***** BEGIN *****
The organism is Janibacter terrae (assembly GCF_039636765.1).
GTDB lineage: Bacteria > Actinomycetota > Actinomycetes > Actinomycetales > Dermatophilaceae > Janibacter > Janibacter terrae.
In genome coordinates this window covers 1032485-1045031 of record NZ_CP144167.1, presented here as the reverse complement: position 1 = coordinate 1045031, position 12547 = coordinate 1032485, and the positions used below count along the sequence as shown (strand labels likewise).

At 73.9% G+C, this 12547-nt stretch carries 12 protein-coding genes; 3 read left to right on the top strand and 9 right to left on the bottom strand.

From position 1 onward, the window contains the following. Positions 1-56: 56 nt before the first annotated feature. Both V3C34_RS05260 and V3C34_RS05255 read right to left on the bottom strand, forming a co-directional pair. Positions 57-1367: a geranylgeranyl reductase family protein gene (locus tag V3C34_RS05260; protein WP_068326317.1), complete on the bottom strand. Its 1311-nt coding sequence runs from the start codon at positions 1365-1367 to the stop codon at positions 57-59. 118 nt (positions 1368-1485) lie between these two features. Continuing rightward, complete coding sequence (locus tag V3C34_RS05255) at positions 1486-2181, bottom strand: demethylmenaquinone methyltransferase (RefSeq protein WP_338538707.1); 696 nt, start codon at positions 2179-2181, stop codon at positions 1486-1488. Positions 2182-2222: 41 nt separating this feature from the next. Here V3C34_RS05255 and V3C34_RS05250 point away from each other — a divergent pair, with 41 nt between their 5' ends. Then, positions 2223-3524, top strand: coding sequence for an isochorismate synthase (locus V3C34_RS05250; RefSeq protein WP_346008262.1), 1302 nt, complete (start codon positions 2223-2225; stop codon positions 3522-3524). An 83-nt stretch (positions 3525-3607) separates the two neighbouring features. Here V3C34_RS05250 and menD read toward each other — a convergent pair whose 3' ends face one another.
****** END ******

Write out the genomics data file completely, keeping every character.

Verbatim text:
The organism is Janibacter terrae (assembly GCF_039636765.1).
GTDB lineage: Bacteria > Actinomycetota > Actinomycetes > Actinomycetales > Dermatophilaceae > Janibacter > Janibacter terrae.
In genome coordinates this window covers 1032485-1045031 of record NZ_CP144167.1, presented here as the reverse complement: position 1 = coordinate 1045031, position 12547 = coordinate 1032485, and the positions used below count along the sequence as shown (strand labels likewise).

At 73.9% G+C, this 12547-nt stretch carries 12 protein-coding genes; 3 read left to right on the top strand and 9 right to left on the bottom strand.

From position 1 onward, the window contains the following. Positions 1-56: 56 nt before the first annotated feature. Both V3C34_RS05260 and V3C34_RS05255 read right to left on the bottom strand, forming a co-directional pair. Positions 57-1367: a geranylgeranyl reductase family protein gene (locus tag V3C34_RS05260; protein WP_068326317.1), complete on the bottom strand. Its 1311-nt coding sequence runs from the start codon at positions 1365-1367 to the stop codon at positions 57-59. 118 nt (positions 1368-1485) lie between these two features. Continuing rightward, complete coding sequence (locus tag V3C34_RS05255) at positions 1486-2181, bottom strand: demethylmenaquinone methyltransferase (RefSeq protein WP_338538707.1); 696 nt, start codon at positions 2179-2181, stop codon at positions 1486-1488. Positions 2182-2222: 41 nt separating this feature from the next. Here V3C34_RS05255 and V3C34_RS05250 point away from each other — a divergent pair, with 41 nt between their 5' ends. Then, positions 2223-3524, top strand: coding sequence for an isochorismate synthase (locus V3C34_RS05250; RefSeq protein WP_346008262.1), 1302 nt, complete (start codon positions 2223-2225; stop codon positions 3522-3524). An 83-nt stretch (positions 3525-3607) separates the two neighbouring features. Here V3C34_RS05250 and menD read toward each other — a convergent pair whose 3' ends face one another.